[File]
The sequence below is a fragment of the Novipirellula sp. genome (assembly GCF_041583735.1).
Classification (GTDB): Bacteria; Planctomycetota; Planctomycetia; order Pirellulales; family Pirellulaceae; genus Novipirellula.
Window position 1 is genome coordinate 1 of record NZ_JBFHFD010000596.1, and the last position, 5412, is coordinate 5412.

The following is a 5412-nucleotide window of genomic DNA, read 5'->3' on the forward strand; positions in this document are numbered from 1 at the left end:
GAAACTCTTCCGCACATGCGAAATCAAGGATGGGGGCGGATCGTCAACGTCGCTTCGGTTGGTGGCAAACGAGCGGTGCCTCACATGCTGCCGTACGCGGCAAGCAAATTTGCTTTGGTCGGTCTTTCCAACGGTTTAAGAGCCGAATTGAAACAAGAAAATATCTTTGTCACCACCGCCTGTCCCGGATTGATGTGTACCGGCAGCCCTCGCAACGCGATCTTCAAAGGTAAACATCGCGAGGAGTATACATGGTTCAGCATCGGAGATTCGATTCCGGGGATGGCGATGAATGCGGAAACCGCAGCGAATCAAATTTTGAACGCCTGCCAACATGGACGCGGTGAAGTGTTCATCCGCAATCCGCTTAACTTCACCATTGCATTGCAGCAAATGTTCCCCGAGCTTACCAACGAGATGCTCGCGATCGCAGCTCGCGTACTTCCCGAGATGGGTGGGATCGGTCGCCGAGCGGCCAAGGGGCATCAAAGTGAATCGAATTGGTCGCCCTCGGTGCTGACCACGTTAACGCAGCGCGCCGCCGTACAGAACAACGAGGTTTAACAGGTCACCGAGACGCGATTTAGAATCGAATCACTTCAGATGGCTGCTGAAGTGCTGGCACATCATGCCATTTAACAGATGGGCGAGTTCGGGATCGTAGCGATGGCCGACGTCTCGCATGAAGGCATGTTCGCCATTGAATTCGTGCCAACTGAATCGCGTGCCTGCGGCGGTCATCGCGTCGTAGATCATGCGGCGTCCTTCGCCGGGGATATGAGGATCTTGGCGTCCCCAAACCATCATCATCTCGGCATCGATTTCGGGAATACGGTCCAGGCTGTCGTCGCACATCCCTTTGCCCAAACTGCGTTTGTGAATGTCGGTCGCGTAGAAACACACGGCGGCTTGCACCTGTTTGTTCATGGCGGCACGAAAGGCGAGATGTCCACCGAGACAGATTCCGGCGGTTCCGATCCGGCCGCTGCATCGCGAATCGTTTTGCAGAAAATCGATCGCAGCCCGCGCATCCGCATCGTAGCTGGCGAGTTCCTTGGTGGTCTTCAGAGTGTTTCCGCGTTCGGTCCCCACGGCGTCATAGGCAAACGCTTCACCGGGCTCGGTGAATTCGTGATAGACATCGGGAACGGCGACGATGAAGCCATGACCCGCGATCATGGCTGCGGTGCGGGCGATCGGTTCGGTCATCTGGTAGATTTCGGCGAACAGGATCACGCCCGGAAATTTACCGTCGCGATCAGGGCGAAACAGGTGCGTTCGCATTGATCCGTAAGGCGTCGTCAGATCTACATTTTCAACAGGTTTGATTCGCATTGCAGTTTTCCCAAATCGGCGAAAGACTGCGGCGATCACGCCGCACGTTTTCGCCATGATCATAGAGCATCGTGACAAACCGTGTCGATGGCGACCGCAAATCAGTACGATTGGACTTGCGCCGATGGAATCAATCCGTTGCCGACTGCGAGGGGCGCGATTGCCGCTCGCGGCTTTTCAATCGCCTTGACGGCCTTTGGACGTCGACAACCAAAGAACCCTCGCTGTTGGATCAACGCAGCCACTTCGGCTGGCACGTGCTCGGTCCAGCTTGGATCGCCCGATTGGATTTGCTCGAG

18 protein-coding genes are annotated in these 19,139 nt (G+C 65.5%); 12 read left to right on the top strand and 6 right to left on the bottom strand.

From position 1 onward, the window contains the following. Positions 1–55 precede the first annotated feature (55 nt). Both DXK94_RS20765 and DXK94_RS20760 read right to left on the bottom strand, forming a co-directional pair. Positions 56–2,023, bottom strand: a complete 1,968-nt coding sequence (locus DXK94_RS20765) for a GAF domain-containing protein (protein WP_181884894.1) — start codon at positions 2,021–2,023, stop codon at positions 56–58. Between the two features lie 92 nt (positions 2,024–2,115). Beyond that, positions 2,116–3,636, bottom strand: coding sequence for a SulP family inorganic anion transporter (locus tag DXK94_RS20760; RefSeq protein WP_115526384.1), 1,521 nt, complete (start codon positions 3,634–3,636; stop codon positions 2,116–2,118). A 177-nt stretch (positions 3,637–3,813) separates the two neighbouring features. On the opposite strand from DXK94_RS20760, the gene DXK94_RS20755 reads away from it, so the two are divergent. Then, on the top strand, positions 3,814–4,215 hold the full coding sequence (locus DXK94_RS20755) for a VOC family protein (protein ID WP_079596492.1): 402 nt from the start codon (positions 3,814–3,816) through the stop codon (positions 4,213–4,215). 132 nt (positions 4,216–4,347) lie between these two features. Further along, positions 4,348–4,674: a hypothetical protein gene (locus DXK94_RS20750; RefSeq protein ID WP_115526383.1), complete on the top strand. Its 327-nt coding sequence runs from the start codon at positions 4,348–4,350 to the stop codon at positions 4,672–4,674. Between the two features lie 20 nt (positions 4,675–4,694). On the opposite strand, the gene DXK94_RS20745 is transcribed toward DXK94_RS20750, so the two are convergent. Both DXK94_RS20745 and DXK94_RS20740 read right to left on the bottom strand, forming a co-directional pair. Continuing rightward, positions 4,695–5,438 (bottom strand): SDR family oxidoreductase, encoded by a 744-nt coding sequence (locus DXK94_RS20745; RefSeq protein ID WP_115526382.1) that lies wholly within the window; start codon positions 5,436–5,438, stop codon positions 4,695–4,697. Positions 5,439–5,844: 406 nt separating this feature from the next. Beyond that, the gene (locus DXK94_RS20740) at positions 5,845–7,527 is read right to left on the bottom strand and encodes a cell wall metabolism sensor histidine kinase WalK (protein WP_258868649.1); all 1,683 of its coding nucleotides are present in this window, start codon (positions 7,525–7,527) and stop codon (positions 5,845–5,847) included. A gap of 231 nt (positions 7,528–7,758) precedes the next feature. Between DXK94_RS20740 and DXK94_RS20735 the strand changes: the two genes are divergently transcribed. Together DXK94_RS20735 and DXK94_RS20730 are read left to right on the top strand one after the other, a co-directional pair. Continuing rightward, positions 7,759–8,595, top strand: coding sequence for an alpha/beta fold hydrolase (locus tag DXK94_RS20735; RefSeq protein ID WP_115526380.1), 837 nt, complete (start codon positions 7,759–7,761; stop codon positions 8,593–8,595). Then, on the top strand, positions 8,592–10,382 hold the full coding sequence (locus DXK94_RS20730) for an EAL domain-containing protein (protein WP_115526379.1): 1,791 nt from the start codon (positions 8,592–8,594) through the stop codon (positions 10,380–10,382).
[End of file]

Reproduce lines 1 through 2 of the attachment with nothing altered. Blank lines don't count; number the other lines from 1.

The sequence below is a fragment of the Novipirellula sp. genome (assembly GCF_041583735.1).
Classification (GTDB): Bacteria; Planctomycetota; Planctomycetia; order Pirellulales; family Pirellulaceae; genus Novipirellula.